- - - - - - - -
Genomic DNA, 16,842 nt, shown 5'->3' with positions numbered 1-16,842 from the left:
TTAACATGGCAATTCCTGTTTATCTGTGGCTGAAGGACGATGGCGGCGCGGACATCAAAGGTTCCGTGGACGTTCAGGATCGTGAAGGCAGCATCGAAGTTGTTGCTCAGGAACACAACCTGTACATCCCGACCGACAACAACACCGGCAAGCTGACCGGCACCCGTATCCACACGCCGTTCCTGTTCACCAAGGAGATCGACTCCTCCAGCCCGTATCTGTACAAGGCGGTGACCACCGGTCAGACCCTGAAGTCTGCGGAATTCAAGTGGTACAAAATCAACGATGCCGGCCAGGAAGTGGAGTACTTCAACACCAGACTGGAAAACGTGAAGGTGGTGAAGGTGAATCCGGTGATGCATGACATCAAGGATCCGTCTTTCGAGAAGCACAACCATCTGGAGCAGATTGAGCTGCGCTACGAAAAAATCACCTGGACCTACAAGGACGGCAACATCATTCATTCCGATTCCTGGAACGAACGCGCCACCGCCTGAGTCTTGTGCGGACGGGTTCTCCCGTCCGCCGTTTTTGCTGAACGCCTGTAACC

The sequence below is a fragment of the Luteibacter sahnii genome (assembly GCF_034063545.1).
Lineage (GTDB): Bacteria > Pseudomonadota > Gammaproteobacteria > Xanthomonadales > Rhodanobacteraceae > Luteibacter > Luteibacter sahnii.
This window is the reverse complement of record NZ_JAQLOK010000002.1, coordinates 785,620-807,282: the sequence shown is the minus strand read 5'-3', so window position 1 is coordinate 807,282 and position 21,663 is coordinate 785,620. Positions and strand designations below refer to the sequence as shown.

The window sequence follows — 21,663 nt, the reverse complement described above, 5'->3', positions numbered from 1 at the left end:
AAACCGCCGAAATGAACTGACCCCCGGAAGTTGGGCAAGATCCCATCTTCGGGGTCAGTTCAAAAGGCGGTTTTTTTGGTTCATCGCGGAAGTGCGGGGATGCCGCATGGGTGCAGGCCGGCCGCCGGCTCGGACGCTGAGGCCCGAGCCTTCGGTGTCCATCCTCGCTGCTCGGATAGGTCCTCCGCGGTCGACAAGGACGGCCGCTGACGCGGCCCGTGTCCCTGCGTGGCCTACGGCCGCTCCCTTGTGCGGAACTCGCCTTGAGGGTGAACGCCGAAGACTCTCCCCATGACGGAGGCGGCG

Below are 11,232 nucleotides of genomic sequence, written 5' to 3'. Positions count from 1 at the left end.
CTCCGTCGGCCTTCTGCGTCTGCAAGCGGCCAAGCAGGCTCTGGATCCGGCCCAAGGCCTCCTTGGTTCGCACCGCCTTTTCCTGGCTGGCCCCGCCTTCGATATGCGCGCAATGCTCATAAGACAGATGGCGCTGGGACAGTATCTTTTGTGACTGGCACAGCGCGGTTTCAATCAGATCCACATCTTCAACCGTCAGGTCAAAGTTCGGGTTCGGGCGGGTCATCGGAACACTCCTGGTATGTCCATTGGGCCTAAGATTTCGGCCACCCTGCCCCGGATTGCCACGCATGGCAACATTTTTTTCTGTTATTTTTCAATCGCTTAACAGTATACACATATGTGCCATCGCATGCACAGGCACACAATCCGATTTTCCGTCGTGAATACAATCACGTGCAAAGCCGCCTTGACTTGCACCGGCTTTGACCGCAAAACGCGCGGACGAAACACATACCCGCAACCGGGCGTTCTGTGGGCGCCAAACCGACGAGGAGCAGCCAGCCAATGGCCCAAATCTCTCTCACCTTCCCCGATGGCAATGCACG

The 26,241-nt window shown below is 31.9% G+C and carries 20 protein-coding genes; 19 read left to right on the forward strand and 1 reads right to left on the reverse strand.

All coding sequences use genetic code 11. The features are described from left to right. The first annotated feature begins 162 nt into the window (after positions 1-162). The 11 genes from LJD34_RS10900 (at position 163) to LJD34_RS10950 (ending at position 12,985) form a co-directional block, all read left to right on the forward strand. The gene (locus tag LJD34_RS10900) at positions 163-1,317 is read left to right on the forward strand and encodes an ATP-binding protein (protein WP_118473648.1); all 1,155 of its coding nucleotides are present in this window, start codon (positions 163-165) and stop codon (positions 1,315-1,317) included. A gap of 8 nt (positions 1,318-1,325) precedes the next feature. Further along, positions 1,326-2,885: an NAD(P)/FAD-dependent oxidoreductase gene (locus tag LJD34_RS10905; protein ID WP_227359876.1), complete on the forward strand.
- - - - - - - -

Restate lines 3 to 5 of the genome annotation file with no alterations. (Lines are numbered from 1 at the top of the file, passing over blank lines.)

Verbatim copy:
The sequence below is a fragment of the Luteibacter sahnii genome (assembly GCF_034063545.1).
Lineage (GTDB): Bacteria > Pseudomonadota > Gammaproteobacteria > Xanthomonadales > Rhodanobacteraceae > Luteibacter > Luteibacter sahnii.
This window is the reverse complement of record NZ_JAQLOK010000002.1, coordinates 785,620-807,282: the sequence shown is the minus strand read 5'-3', so window position 1 is coordinate 807,282 and position 21,663 is coordinate 785,620. Positions and strand designations below refer to the sequence as shown.